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Revisting the "Boundary Layer" between Science and Society
In the 1970s, Paul J. Crutzen investigated the role of nitrogen oxides (NOx) on stratospheric ozone chemistry. A decade later, two other leading scientists in our field, Mario Molina and Rowland Sherwood, began investigating the potential depleting effect of chlorine, a parcel of chlorofluorocarbon (CFC) chains, on stratospheric ozone. In another 10 years, all three pioneers would hold the Nobel Prize in chemistry for their groundbreaking scientific investigations that shed light on the changes resulting from a chemically modified stratosphere.
Such advancements could meritoriously stand alone on the basis of advancing the state of knowledge about stratospheric chemistry, but something even greater and more universal resulted. The combination of a growing research synthesis and convincing evidence from earlier ozone concentration measurements—by British geoscientist Joe Farman—that indicated significant ozone depletion fueled an unprecedented sea change in international and domestic policy and catalyzed innovation and action in other science disciplines—namely, engineering and public health.
Basic research and constant monitoring constructed a platform of sound, largely irrefutable science, and also a set of workable solutions (e.g., eliminate CFC production and use), all of which stood shatterproof before policy makers, galvanizing international cooperation to correct a human-made problem. In 1989, the Montreal Protocol, signed by 191 countries, came into force, calling for an end to the production and use of halogenated hydrocarbons in order to protect the Earth’s “UV blanket.” Former United Nations Secretary General Kofi Annan heralded this global response as “perhaps the single most successful international agreement to date.”
The momentum from this policy force helped to mobilize other sectors of society in order to find and implement solutions. A quest was launched to develop hydrocarbon-free refrigerants and propellants, spurring innovation and research in engineering. Concerns about protecting human life from potentially cancer-causing ultraviolet rays put a spotlight on public health agencies to address skin cancer prevention, especially for those in the Southern Hemisphere.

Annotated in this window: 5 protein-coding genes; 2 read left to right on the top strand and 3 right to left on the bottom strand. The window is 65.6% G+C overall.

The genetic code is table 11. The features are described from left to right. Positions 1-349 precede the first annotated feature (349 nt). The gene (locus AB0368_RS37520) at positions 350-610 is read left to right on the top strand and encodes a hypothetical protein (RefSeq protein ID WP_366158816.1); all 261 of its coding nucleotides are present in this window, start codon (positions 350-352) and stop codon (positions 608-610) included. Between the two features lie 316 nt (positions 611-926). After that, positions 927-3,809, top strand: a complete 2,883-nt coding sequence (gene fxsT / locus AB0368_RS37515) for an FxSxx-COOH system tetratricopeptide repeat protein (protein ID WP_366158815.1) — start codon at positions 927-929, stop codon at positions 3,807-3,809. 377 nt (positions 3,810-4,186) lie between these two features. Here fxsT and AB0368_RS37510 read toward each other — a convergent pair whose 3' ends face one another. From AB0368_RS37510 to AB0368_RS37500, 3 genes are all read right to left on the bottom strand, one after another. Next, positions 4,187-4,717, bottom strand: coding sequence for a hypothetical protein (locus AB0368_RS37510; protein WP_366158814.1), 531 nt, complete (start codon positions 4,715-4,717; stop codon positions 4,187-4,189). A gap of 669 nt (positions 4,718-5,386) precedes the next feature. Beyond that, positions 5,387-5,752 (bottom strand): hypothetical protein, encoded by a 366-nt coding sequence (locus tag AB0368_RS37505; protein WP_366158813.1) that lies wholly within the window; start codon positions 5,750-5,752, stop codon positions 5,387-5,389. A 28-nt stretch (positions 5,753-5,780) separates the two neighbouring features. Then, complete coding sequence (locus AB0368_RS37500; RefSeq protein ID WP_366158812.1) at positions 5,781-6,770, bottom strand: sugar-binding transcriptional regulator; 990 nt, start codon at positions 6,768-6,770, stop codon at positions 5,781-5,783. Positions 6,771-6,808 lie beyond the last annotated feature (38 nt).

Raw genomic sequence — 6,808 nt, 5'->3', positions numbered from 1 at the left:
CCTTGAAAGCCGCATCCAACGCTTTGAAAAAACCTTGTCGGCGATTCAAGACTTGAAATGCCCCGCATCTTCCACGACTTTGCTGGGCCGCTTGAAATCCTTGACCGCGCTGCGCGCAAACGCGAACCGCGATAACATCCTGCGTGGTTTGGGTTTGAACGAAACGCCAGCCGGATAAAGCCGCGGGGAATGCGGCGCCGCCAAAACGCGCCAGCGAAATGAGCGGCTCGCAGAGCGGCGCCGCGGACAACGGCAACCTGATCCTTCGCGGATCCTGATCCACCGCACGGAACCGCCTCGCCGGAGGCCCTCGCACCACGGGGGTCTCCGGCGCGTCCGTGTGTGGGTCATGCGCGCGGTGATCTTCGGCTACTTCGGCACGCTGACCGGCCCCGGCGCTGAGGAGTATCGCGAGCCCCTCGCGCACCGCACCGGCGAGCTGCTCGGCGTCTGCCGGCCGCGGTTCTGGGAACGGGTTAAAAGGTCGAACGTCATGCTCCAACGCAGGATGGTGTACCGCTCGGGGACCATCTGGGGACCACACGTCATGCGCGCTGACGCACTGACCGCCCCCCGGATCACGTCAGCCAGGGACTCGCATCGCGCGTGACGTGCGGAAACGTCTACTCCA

Because the application from decades of stratospheric ozone research had far-reaching implications on many levels, it remains today a shining example of why basic research remains so critical. Basic research is like an insurance policy against scientific challenges in the unknown future—you don’t know when you will need it, but when you do, it is valuable to have the knowledge handy. The ozone case also reveals how contributions from the meteorological (and its closely related) sciences can catalyze a world of change for the better.
The meteorological sciences cover two of the three planetary fluid systems: air and water (the third being inner-core fluids). Many boundary layers exist between these fluid systems, but yet another kind of “boundary layer” also exists—this one is at the intersection of society: where “water” meets people.
The utility and value of our science deepens when its knowledge base reaches into other fields. The ozone case is one, but there are myriad others. For example, severe storm research has applications in economics, engineering, public health, and public safety—to name just a few. Similarly, environmental change in terms of the migration of climate zones or alteration of air/ water quality bears relevance to ecosystem, human, plant, animal, and even insect health.
Moving research that extra mile—that is, connecting it to other relevant fields—can be as easy as talking with fellow researchers on campus, participating in cross-disciplinary sessions at conferences, and publishing in their other journals in addition to ours.
Clearly, the stratospheric ozone issue captured national and global media attention, but not all environmental problems will be as large-scale or as nuanced to rely on the media or a strong, functioning policy framework to galvanize appropriate action. Policy development and the utility of our science begins much earlier in the game, and it starts when we stop to think about the “boundary layers” between our research and society at-large and then make the conscious decision to inform others at the interfaces about its applied benefits. —WENDY MARIE THOMAS
Wendy Marie Thomas is a policy associate with the AMS Policy Program. She researches extreme-weather impacts on health care infrastructure and the interconnections between a changing climate and human health.
If you would like more information on the AMS Policy Program or how you can help, please contact William H. Hooke, the program’s director, at 202-737- 9006, ext. 420, or or Stephanie Armstrong, AMS director of development, at 617-227- 2426, ext. 235.